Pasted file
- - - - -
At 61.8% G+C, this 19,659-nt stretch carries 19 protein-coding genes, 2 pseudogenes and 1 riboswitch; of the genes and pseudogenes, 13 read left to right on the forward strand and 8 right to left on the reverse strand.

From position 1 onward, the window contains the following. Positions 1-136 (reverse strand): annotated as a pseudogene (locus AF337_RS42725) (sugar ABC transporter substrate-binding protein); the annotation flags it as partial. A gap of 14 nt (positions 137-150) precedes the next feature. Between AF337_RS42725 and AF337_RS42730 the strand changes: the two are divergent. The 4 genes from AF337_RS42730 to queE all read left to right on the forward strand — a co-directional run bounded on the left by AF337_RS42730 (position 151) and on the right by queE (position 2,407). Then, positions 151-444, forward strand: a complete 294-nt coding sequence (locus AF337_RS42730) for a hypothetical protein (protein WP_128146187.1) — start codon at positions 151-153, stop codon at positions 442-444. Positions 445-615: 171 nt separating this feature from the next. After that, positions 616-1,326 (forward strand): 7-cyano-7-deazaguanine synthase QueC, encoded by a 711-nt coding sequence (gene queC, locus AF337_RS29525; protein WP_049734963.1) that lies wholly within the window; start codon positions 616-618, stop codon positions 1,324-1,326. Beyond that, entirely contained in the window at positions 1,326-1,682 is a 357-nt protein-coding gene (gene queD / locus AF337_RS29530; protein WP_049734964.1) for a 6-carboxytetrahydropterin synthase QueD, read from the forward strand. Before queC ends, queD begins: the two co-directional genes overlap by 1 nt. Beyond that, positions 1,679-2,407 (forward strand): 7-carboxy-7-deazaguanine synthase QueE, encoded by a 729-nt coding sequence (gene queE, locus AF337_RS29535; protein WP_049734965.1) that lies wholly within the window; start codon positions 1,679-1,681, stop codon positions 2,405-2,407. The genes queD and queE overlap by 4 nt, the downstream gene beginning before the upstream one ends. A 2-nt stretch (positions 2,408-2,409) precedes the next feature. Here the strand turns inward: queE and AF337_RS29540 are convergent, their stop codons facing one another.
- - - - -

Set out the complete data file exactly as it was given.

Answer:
At 61.8% G+C, this 19,659-nt stretch carries 19 protein-coding genes, 2 pseudogenes and 1 riboswitch; of the genes and pseudogenes, 13 read left to right on the forward strand and 8 right to left on the reverse strand.

From position 1 onward, the window contains the following. Positions 1-136 (reverse strand): annotated as a pseudogene (locus AF337_RS42725) (sugar ABC transporter substrate-binding protein); the annotation flags it as partial. A gap of 14 nt (positions 137-150) precedes the next feature. Between AF337_RS42725 and AF337_RS42730 the strand changes: the two are divergent. The 4 genes from AF337_RS42730 to queE all read left to right on the forward strand — a co-directional run bounded on the left by AF337_RS42730 (position 151) and on the right by queE (position 2,407). Then, positions 151-444, forward strand: a complete 294-nt coding sequence (locus AF337_RS42730) for a hypothetical protein (protein WP_128146187.1) — start codon at positions 151-153, stop codon at positions 442-444. Positions 445-615: 171 nt separating this feature from the next. After that, positions 616-1,326 (forward strand): 7-cyano-7-deazaguanine synthase QueC, encoded by a 711-nt coding sequence (gene queC, locus AF337_RS29525; protein WP_049734963.1) that lies wholly within the window; start codon positions 616-618, stop codon positions 1,324-1,326. Beyond that, entirely contained in the window at positions 1,326-1,682 is a 357-nt protein-coding gene (gene queD / locus AF337_RS29530; protein WP_049734964.1) for a 6-carboxytetrahydropterin synthase QueD, read from the forward strand. Before queC ends, queD begins: the two co-directional genes overlap by 1 nt. Beyond that, positions 1,679-2,407 (forward strand): 7-carboxy-7-deazaguanine synthase QueE, encoded by a 729-nt coding sequence (gene queE, locus AF337_RS29535; protein WP_049734965.1) that lies wholly within the window; start codon positions 1,679-1,681, stop codon positions 2,405-2,407. The genes queD and queE overlap by 4 nt, the downstream gene beginning before the upstream one ends. A 2-nt stretch (positions 2,408-2,409) precedes the next feature. Here the strand turns inward: queE and AF337_RS29540 are convergent, their stop codons facing one another.